Over 135 years ago on a Spring evening in 1823 an Irish immigrant named John Hays was crossing the river after nightfall in a canoe at the Carleton Place settlement, then known only as Morphy’s Falls. There was no bridge, and the river was at spring flood levels. Hays was carried over the falls to his death by the swift current. For several more years, the crossings of the river continued according to the seasons to be by boat, by fording the shallows, or at points where the winter’s ice was secure. The site of the first bridge here was that of the town’s present central bridge, last reconstructed in 1928.
I can imagine that floating bridge on Flora Street had countless horses wagons and farm machinery cross it. It would have been made out of seasoned oak with pins fastening it all together. When it was Spring and high water, the logs would pile up making it difficult to get over. But when warmer weather hit, the bridge would hang over the lower water making it easier to get the stock across.
Some pontoon float bridges constructed in the early 1900’s were equipped with a small overhead gantry with a manually operated winch. In most cases, this gantry was removed in later years and the float bridge jack mentioned above would be installed on the outer edge of the float bridge.
John McRostie’s original stone home, still stands near the river bank at Flora Street and was built in about the 1830’s. At that time the north side of the river was still new farmland and forest. This was the location where the Carleton Place floating bridge once existed made out of rough planks and timbers.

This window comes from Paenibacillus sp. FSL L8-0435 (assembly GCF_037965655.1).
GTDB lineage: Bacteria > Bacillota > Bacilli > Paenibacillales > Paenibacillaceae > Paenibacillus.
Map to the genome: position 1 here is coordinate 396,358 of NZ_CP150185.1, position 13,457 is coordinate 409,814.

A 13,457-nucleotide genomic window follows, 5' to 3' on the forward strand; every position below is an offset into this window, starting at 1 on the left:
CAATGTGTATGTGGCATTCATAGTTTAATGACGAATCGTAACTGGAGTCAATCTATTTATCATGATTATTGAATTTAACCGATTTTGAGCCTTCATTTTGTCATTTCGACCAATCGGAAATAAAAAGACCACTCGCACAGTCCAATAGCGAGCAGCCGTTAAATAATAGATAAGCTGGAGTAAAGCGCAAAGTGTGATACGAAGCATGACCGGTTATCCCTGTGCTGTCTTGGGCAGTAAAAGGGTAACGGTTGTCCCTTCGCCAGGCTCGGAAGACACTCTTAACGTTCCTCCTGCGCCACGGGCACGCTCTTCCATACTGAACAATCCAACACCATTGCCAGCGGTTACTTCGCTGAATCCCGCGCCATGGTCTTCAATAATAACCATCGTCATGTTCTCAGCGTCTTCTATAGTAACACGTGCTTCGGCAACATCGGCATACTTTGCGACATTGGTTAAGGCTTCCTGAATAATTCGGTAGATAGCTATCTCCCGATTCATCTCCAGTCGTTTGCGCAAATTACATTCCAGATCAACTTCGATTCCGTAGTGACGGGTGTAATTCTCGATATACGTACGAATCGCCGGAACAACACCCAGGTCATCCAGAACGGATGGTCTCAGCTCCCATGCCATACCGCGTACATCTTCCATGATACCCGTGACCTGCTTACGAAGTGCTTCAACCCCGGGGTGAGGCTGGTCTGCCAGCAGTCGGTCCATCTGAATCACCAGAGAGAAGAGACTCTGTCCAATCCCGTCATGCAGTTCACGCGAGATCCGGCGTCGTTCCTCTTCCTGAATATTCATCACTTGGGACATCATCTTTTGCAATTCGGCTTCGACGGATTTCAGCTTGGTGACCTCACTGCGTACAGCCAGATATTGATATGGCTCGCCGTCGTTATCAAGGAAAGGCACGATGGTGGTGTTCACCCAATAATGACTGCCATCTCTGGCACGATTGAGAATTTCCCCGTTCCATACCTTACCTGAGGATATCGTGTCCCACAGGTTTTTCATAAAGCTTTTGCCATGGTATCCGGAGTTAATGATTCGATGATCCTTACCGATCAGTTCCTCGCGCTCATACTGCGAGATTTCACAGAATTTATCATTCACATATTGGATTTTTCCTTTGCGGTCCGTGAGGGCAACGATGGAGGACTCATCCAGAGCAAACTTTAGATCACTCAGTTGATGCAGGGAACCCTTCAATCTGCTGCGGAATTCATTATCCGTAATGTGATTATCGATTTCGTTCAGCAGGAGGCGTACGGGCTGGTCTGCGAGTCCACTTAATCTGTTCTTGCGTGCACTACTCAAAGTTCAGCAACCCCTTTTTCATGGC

There is another floating bridge at the narrows between Clayton and Taylor Lakes, It was actually constructed on the water adapting to the lake’s water levels.Some books tell us this bridge was first built to get people from Halls Mills and Galbraith to Ferguson Falls. This is quite true, as it did separate Taylor’s Lake from Clayton Lake at the narrows, and is one mile west of Ramsay Township. It was used by many farmers as a short cut for hauling cord wood and grain to Almonte. Bill McIntosh of RR 6 Perth remembers crossing the bridge in a car when the water would squirt up through the flooring. Advanced transportation caused the demise of the bridge, which was also a popular fishing spot. The bridge before it was destroyed was almost 300 yards long..
Another “floating road” from Clayton to Carleton Place going across a sink hole in Ramsay township.
Leann Thompson added these photos today: This one was taken before the snow storm. It’s from Floating Bridge Rd looking across at the 12th Concession.
Leann Thompson —We took this on the way home today. On the lake from the 12th concession heading towards Floating Bridge Rd.
Do you know of any others?
February 19, 2016 update
I see pictures of the Floating Bridge in several places bearing a date of 1890.
While it is a good picture of the bridge, the date is absolutely wrong.
First it shows the telephone line. We didn’t have telephones in these parts in 1890. I think 1910 is closer to the correct date.
Also as to the railing on the bridge. My neighbours and myself, helped build the railing shown, and it could be the last one before the bridge was closed in 1944. It could be in the (thirties) with wages at 25 cents or 30 cents an hour/
Thank You. Eldon Ireton. Almonte Gazette – date unknown
Lila James (nee Leach) added this:
The two men shown fishing off the Floating Bridge is on the right Mr. William James Leach from the area and on the left, is his niece’s husband, Wilfred McNeil from Westboro…His niece, Marjorie, nee Saunders (related to the Sadlers from Almonte) took the picture….I believe picture was taken in 1922…but have exact date at home…
The two men shown fishing off the Floating Bridge is on the right Mr. William James Leach from the area and on the left, is his niece’s husband, Wilfred McNeil from Westboro…His niece, Marjorie, nee Saunders (related to the Sadlers from Almonte) took the picture….I believe picture was taken in 1922…but have exact date at home…..
Thanks Lila I will add this.. HUGGG